To investigate the degradation of PBATGA copolyesters in water, PBATGA copolyesters were placed in 4 different buffer solutions (pH = 2, 7, 12, Lipase) for 49 days. The weight variation of PBATGA copolyester in four different PBS buffer solutions are shown in Figure 6. The degradation rates of copolyesters in different pH environments were different; the degradation rates of PBATGA copolyesters in these four buffers were, in descending order, pH = 12 > Lipase ≈ pH = 7 > pH = 2. For the same buffer solution, the hydrolysis rate of PBATGA copolyesters was faster as the GA content increased, indicating that the addition of GA groups accelerated the hydrolysis of PBAT, which is due to the ester bond in the GA unit that can be hydrolyzed rapidly [40]. This result ties in well with previous studies discussing copolymerization of oligomeric glycolic acid into PBS [41] and poly (butylene furandicarboxylate) (PBF) [42]. The weight loss of neat PBAT in Lipase buffer solution was 8.97% after 49 days, while the weight loss of PBATGA copolyesters gradually increased with increasing content of GA; PBATGA40 decreased the most with a weight loss of 15.27. In addition, it is obvious from Figure 6 that the PBATGA copolyesters degraded the fastest under alkaline conditions. For PBATGA40, the weight loss was 58.29% after 49 days in alkaline solution; however, the weight loss in acidic and neutral solutions was only 12.67% and 17.21%, respectively, which can be ascribed to how the water−soluble material can react with the hydroxide ions in the degradation solution during the hydrolysis process due to the presence of terminal carboxyl groups. In summary, copolymerization of methyl hydroxyethanolate monomer into the PBAT main chain can accelerate the hydrolysis of PBAT.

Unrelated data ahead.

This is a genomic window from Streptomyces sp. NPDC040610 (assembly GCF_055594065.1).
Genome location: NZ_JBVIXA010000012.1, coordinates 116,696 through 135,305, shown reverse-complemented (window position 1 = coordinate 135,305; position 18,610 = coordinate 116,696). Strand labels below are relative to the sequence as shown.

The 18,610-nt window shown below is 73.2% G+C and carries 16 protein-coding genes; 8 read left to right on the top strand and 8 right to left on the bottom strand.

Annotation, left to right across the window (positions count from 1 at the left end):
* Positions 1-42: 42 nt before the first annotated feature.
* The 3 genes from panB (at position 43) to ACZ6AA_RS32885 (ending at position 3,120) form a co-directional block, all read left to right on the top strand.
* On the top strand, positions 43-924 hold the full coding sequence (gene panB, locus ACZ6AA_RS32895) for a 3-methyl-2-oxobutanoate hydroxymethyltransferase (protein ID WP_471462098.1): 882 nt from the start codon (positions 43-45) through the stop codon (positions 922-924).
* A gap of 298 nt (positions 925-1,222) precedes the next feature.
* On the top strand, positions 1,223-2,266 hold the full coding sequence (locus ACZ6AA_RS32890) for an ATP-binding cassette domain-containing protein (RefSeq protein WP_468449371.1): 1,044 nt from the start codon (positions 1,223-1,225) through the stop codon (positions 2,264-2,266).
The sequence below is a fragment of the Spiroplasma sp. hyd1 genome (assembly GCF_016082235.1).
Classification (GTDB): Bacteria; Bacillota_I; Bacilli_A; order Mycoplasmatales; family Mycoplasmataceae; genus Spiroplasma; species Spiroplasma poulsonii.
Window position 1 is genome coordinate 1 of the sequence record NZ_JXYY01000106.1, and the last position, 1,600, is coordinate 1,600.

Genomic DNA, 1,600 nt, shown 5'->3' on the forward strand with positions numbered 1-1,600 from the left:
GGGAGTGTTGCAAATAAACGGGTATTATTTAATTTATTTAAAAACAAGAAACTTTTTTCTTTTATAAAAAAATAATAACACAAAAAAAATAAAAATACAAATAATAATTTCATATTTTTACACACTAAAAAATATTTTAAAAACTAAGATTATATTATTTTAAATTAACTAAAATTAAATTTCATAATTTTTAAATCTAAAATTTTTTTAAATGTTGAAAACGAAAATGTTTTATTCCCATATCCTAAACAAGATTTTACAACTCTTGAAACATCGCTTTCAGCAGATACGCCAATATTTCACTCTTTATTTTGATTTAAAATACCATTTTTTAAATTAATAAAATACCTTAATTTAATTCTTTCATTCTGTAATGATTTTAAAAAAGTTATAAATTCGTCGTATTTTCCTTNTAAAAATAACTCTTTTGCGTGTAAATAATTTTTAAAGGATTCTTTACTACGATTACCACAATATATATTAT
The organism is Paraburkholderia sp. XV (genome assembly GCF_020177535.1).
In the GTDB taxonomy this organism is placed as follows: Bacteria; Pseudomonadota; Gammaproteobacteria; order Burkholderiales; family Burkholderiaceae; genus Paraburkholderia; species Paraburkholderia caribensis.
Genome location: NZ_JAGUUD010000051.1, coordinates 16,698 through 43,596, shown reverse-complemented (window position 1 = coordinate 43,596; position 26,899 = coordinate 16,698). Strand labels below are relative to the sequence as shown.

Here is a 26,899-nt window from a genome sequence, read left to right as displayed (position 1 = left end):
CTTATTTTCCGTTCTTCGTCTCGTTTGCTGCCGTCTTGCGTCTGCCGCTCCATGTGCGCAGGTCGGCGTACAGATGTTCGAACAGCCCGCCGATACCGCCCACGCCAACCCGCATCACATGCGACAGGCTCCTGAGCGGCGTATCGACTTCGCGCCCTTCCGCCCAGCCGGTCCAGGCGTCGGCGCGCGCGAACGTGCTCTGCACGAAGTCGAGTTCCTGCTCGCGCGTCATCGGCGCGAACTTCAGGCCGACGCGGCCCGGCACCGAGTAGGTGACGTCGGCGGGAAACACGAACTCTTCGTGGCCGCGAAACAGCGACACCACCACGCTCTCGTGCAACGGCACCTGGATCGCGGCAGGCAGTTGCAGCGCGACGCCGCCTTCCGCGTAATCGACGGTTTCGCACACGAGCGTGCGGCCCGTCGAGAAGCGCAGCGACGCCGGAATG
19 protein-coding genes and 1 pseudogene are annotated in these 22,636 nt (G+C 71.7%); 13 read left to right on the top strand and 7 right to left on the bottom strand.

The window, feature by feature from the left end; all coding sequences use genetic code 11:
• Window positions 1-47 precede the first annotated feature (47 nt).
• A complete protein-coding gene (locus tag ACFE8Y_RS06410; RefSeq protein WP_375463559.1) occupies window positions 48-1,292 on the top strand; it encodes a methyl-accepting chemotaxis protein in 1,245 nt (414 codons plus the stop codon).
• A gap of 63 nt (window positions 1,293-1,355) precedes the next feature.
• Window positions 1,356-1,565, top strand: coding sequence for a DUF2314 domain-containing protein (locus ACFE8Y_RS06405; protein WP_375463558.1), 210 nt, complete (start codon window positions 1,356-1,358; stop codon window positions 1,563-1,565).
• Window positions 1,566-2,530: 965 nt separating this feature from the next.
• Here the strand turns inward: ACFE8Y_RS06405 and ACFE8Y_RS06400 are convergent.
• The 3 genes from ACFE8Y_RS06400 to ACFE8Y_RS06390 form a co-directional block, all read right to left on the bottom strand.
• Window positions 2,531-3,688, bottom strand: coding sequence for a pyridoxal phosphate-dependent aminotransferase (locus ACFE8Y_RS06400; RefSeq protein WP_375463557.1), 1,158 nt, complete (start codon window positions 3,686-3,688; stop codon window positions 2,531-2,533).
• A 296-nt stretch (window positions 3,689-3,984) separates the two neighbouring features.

2.7. Degradation of PBATGAs in Humid Air at Room Temperature